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From "Geir Magnusson Jr." <>
Subject Re: ArrayList Failure
Date Wed, 14 Feb 2001 12:52:47 GMT
Ivan Saltz wrote:
> On Tue, 13 Feb 2001, you wrote:
> > > [snip]
> and --snip again --
> >
> > That's right.  While it seems strange to us programmers, the philosophy of
> > the Velocity Template Language (VTL) is 'Keep It Simple' because the
> > audience is intented to be designers.  That isn't a statement or judgement
> > about designers or their abilities, but VTL isn't supposed to be a
> > programming language, and we are doing a decent job of keeping it simple, as
> > much as it pains some of us :)
> And I wouldn't argue against the philosophy. It is in fact, the very
> thing that made me want to try a project with Velocity. So strongly
> do I agree with this essential that, 1) I force empty vars into
> "&nbsp;" just so the designer wouldn't have to write
> #if ($var) $var #else &nbsp; #end
> This is required for Netscape browsers, and we (designer and I) felt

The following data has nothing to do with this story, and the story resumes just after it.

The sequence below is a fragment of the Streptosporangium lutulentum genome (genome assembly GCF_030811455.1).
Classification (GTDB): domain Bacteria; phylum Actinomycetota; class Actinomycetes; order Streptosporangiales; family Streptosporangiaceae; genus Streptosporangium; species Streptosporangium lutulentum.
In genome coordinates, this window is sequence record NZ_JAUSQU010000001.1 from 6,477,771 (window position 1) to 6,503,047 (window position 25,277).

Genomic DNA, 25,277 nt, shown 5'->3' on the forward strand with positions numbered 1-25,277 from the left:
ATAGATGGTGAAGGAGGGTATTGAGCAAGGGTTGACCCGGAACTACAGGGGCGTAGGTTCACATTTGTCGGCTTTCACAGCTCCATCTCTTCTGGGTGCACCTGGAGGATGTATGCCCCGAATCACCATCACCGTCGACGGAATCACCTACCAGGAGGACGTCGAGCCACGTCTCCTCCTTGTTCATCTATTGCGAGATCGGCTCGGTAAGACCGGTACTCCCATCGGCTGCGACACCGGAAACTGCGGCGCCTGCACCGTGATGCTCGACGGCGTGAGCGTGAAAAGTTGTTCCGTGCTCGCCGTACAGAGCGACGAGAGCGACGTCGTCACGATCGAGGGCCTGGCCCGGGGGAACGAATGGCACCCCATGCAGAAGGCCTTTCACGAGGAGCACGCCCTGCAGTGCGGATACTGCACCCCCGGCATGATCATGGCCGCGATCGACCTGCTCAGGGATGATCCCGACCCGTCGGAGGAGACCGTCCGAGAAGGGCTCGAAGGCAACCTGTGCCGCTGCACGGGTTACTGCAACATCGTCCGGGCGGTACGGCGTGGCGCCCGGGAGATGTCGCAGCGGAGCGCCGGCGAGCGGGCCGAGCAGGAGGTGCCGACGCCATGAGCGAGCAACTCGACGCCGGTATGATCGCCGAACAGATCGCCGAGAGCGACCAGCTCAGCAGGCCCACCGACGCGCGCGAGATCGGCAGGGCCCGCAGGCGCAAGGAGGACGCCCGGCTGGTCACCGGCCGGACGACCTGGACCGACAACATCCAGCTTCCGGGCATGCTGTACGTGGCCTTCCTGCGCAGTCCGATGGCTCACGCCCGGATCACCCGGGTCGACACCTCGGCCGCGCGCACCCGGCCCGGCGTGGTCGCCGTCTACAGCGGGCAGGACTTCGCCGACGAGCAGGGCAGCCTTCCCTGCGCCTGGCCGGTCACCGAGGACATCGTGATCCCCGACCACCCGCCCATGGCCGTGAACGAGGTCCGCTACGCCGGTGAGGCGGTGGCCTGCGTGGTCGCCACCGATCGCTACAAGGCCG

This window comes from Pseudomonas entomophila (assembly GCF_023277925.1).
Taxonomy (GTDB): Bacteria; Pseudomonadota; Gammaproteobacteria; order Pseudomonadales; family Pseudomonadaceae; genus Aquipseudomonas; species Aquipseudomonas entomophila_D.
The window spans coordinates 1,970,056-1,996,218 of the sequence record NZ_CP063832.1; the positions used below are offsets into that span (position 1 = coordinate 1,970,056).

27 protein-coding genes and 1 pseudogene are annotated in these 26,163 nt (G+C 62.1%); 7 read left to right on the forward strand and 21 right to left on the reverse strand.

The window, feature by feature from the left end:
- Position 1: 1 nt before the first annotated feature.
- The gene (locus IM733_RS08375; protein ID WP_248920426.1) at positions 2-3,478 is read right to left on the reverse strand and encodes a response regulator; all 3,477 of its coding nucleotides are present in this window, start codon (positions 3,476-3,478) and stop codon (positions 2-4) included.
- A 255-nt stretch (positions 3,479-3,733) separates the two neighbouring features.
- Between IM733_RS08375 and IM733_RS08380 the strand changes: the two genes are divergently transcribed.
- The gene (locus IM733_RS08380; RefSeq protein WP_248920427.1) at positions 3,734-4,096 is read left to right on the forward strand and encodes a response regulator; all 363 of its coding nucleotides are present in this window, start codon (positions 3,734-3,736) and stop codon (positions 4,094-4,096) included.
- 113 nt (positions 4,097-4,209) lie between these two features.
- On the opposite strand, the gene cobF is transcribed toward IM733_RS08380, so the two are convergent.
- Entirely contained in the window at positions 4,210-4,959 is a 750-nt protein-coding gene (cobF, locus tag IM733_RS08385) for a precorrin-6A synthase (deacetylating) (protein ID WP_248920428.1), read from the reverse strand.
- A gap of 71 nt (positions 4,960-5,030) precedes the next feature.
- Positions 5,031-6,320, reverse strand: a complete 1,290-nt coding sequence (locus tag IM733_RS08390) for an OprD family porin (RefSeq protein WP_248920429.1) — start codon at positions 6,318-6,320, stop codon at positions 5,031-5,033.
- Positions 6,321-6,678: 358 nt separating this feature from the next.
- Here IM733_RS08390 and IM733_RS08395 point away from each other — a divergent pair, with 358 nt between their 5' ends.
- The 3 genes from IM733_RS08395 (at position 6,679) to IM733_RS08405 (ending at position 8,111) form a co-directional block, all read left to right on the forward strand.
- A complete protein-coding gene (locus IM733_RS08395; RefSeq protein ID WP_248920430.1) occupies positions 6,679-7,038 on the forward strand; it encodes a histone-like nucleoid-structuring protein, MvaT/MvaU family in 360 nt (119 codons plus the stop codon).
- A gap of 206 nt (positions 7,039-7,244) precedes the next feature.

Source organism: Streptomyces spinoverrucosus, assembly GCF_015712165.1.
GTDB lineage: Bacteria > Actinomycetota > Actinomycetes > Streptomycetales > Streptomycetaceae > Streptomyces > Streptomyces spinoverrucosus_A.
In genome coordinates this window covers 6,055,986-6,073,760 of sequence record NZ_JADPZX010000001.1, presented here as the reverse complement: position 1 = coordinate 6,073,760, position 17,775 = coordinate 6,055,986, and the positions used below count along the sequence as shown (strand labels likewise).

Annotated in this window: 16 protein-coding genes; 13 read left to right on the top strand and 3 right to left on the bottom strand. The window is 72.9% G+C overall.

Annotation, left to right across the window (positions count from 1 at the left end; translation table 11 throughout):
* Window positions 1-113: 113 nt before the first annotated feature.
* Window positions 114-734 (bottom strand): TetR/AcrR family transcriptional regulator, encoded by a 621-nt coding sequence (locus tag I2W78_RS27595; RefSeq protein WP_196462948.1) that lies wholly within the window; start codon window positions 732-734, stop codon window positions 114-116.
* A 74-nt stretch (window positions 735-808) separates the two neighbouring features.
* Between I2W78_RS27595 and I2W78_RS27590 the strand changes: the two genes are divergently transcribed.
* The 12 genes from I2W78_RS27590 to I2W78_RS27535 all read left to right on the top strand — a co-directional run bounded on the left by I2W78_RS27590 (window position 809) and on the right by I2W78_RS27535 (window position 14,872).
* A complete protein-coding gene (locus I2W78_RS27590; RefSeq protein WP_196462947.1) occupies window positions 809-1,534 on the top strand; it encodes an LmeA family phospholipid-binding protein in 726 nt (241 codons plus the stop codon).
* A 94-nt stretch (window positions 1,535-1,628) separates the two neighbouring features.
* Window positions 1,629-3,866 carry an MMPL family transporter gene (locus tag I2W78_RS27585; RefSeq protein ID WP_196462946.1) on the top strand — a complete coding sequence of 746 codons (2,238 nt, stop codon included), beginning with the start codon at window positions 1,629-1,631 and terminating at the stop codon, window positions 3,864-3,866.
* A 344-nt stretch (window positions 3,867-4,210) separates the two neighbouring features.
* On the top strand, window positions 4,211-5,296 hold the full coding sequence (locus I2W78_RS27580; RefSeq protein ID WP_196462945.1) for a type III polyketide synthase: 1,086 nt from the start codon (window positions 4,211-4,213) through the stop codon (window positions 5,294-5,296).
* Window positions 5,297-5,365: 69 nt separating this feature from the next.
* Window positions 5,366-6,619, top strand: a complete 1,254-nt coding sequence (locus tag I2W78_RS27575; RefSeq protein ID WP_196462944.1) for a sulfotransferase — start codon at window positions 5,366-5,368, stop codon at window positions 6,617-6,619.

> that it was too much programming in the template. So my own rule is
> no null values in table displays.

Right - in tables.  Yes... 

> and 2) I'm not sure that I can justify a macro. At least not yet :)

It has taken many people a bit of time to get used to it, but some of
the biggest critics are now the biggest supporters :)

The most compelling sales pitch so far is to think of them as a
convenient replacement for cut'n'paste : a Velocimacro (VM) doesn't
allow the designer to do anything more than what they can already do,
since the VM body is just VTL, anything that is repeated (like
formatting tables from a dataset, or a mini-form for shopping cart
submission, whatever...) is an ideal candidate for VMs.

Yes, they can get a little wacky (for example, see the JDOM tree walker
template example that uses a recursive VM to walk a JDOM tree in the
whiteboard/geir directory), but they are worth keeping in mind to keep
designers from having to do things that a programmer would be keelhauled
for doing.

If it would make you feel better, you can always use the global library
feature to set up predefined VMs for use, and then turn off the ability
to declare VMs in templates.   That way, it's similar to a
'parameterized #parse()' or something...


Geir Magnusson Jr.                     
Velocity : it's not just a good idea. It should be the law.

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